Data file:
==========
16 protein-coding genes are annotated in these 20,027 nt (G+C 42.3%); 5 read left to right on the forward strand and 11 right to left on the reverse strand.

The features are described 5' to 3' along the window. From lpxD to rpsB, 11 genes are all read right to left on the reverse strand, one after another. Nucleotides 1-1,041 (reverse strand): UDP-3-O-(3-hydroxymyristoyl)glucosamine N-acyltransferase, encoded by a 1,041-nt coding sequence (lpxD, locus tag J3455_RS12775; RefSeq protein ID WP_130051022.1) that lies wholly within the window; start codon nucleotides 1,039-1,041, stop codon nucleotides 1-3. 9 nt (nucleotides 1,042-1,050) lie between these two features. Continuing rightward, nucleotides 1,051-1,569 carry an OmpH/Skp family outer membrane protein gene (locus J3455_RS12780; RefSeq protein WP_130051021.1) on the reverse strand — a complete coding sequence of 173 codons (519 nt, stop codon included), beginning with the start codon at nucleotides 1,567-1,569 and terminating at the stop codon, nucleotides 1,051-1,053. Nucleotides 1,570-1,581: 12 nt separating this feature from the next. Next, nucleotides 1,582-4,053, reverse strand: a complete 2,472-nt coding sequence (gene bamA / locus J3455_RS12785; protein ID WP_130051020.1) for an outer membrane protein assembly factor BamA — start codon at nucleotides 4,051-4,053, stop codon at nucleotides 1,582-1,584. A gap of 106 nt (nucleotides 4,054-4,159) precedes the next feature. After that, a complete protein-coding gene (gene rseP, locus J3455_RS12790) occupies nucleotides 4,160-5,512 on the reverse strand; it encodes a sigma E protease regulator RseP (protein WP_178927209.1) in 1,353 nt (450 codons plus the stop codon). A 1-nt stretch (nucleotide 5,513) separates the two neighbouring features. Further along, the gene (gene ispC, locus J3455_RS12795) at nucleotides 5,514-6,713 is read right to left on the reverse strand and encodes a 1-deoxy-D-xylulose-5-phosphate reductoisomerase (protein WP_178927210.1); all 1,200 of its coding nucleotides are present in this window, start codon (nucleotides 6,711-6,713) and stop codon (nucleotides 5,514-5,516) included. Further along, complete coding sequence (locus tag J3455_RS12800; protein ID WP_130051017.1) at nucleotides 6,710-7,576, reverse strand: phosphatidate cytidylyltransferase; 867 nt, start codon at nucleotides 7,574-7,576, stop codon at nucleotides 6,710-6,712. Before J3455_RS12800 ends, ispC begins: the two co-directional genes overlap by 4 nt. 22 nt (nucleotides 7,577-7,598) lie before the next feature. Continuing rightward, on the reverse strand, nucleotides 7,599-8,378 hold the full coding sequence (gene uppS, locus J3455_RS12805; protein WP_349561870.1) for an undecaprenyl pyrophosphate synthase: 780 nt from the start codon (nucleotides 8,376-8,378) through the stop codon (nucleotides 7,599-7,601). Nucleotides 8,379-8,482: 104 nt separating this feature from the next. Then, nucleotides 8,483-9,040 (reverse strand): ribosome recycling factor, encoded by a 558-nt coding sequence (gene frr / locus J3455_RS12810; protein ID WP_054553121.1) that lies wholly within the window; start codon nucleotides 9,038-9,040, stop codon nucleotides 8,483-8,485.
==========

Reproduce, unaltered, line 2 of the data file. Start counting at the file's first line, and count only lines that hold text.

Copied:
The features are described 5' to 3' along the window. From lpxD to rpsB, 11 genes are all read right to left on the reverse strand, one after another. Nucleotides 1-1,041 (reverse strand): UDP-3-O-(3-hydroxymyristoyl)glucosamine N-acyltransferase, encoded by a 1,041-nt coding sequence (lpxD, locus tag J3455_RS12775; RefSeq protein ID WP_130051022.1) that lies wholly within the window; start codon nucleotides 1,039-1,041, stop codon nucleotides 1-3. 9 nt (nucleotides 1,042-1,050) lie between these two features. Continuing rightward, nucleotides 1,051-1,569 carry an OmpH/Skp family outer membrane protein gene (locus J3455_RS12780; RefSeq protein WP_130051021.1) on the reverse strand — a complete coding sequence of 173 codons (519 nt, stop codon included), beginning with the start codon at nucleotides 1,567-1,569 and terminating at the stop codon, nucleotides 1,051-1,053. Nucleotides 1,570-1,581: 12 nt separating this feature from the next. Next, nucleotides 1,582-4,053, reverse strand: a complete 2,472-nt coding sequence (gene bamA / locus J3455_RS12785; protein ID WP_130051020.1) for an outer membrane protein assembly factor BamA — start codon at nucleotides 4,051-4,053, stop codon at nucleotides 1,582-1,584. A gap of 106 nt (nucleotides 4,054-4,159) precedes the next feature. After that, a complete protein-coding gene (gene rseP, locus J3455_RS12790) occupies nucleotides 4,160-5,512 on the reverse strand; it encodes a sigma E protease regulator RseP (protein WP_178927209.1) in 1,353 nt (450 codons plus the stop codon). A 1-nt stretch (nucleotide 5,513) separates the two neighbouring features. Further along, the gene (gene ispC, locus J3455_RS12795) at nucleotides 5,514-6,713 is read right to left on the reverse strand and encodes a 1-deoxy-D-xylulose-5-phosphate reductoisomerase (protein WP_178927210.1); all 1,200 of its coding nucleotides are present in this window, start codon (nucleotides 6,711-6,713) and stop codon (nucleotides 5,514-5,516) included. Further along, complete coding sequence (locus tag J3455_RS12800; protein ID WP_130051017.1) at nucleotides 6,710-7,576, reverse strand: phosphatidate cytidylyltransferase; 867 nt, start codon at nucleotides 7,574-7,576, stop codon at nucleotides 6,710-6,712. Before J3455_RS12800 ends, ispC begins: the two co-directional genes overlap by 4 nt. 22 nt (nucleotides 7,577-7,598) lie before the next feature. Continuing rightward, on the reverse strand, nucleotides 7,599-8,378 hold the full coding sequence (gene uppS, locus J3455_RS12805; protein WP_349561870.1) for an undecaprenyl pyrophosphate synthase: 780 nt from the start codon (nucleotides 8,376-8,378) through the stop codon (nucleotides 7,599-7,601). Nucleotides 8,379-8,482: 104 nt separating this feature from the next. Then, nucleotides 8,483-9,040 (reverse strand): ribosome recycling factor, encoded by a 558-nt coding sequence (gene frr / locus J3455_RS12810; protein ID WP_054553121.1) that lies wholly within the window; start codon nucleotides 9,038-9,040, stop codon nucleotides 8,483-8,485.